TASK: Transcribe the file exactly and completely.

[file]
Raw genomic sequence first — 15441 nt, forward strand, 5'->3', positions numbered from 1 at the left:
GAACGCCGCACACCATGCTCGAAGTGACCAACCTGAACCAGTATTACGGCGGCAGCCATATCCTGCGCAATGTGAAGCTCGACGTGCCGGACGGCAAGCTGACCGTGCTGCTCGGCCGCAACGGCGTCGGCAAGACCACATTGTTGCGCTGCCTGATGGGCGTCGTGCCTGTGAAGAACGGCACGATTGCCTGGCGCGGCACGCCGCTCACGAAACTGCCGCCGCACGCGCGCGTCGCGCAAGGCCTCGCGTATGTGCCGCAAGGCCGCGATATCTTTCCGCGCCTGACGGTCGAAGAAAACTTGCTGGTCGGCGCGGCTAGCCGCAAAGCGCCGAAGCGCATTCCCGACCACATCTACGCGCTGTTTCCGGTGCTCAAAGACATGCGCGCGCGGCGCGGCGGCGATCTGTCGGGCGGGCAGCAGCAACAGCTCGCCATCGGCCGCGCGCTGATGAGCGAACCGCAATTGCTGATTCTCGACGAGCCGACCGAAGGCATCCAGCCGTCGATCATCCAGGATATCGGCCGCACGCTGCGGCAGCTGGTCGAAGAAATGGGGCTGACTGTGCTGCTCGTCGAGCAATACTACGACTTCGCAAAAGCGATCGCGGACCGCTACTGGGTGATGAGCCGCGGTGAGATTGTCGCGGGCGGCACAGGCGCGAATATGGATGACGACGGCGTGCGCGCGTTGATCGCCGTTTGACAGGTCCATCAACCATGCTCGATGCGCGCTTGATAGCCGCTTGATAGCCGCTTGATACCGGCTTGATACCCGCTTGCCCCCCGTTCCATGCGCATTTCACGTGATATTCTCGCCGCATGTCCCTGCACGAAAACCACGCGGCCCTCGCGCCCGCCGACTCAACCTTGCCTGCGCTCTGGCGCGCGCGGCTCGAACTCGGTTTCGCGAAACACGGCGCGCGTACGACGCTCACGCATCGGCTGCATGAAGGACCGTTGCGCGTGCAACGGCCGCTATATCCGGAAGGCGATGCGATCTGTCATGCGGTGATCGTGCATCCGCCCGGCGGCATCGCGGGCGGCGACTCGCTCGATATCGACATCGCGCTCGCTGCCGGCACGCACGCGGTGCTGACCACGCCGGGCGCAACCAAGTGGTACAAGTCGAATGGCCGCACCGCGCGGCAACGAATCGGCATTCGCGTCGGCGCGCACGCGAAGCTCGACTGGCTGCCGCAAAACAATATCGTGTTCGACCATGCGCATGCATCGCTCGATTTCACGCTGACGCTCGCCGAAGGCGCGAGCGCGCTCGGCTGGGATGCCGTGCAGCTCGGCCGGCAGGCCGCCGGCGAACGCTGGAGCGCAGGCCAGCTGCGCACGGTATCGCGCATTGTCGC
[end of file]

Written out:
Raw genomic sequence first — 15441 nt, forward strand, 5'->3', positions numbered from 1 at the left:
GAACGCCGCACACCATGCTCGAAGTGACCAACCTGAACCAGTATTACGGCGGCAGCCATATCCTGCGCAATGTGAAGCTCGACGTGCCGGACGGCAAGCTGACCGTGCTGCTCGGCCGCAACGGCGTCGGCAAGACCACATTGTTGCGCTGCCTGATGGGCGTCGTGCCTGTGAAGAACGGCACGATTGCCTGGCGCGGCACGCCGCTCACGAAACTGCCGCCGCACGCGCGCGTCGCGCAAGGCCTCGCGTATGTGCCGCAAGGCCGCGATATCTTTCCGCGCCTGACGGTCGAAGAAAACTTGCTGGTCGGCGCGGCTAGCCGCAAAGCGCCGAAGCGCATTCCCGACCACATCTACGCGCTGTTTCCGGTGCTCAAAGACATGCGCGCGCGGCGCGGCGGCGATCTGTCGGGCGGGCAGCAGCAACAGCTCGCCATCGGCCGCGCGCTGATGAGCGAACCGCAATTGCTGATTCTCGACGAGCCGACCGAAGGCATCCAGCCGTCGATCATCCAGGATATCGGCCGCACGCTGCGGCAGCTGGTCGAAGAAATGGGGCTGACTGTGCTGCTCGTCGAGCAATACTACGACTTCGCAAAAGCGATCGCGGACCGCTACTGGGTGATGAGCCGCGGTGAGATTGTCGCGGGCGGCACAGGCGCGAATATGGATGACGACGGCGTGCGCGCGTTGATCGCCGTTTGACAGGTCCATCAACCATGCTCGATGCGCGCTTGATAGCCGCTTGATAGCCGCTTGATACCGGCTTGATACCCGCTTGCCCCCCGTTCCATGCGCATTTCACGTGATATTCTCGCCGCATGTCCCTGCACGAAAACCACGCGGCCCTCGCGCCCGCCGACTCAACCTTGCCTGCGCTCTGGCGCGCGCGGCTCGAACTCGGTTTCGCGAAACACGGCGCGCGTACGACGCTCACGCATCGGCTGCATGAAGGACCGTTGCGCGTGCAACGGCCGCTATATCCGGAAGGCGATGCGATCTGTCATGCGGTGATCGTGCATCCGCCCGGCGGCATCGCGGGCGGCGACTCGCTCGATATCGACATCGCGCTCGCTGCCGGCACGCACGCGGTGCTGACCACGCCGGGCGCAACCAAGTGGTACAAGTCGAATGGCCGCACCGCGCGGCAACGAATCGGCATTCGCGTCGGCGCGCACGCGAAGCTCGACTGGCTGCCGCAAAACAATATCGTGTTCGACCATGCGCATGCATCGCTCGATTTCACGCTGACGCTCGCCGAAGGCGCGAGCGCGCTCGGCTGGGATGCCGTGCAGCTCGGCCGGCAGGCCGCCGGCGAACGCTGGAGCGCAGGCCAGCTGCGCACGGTATCGCGCATTGTCGC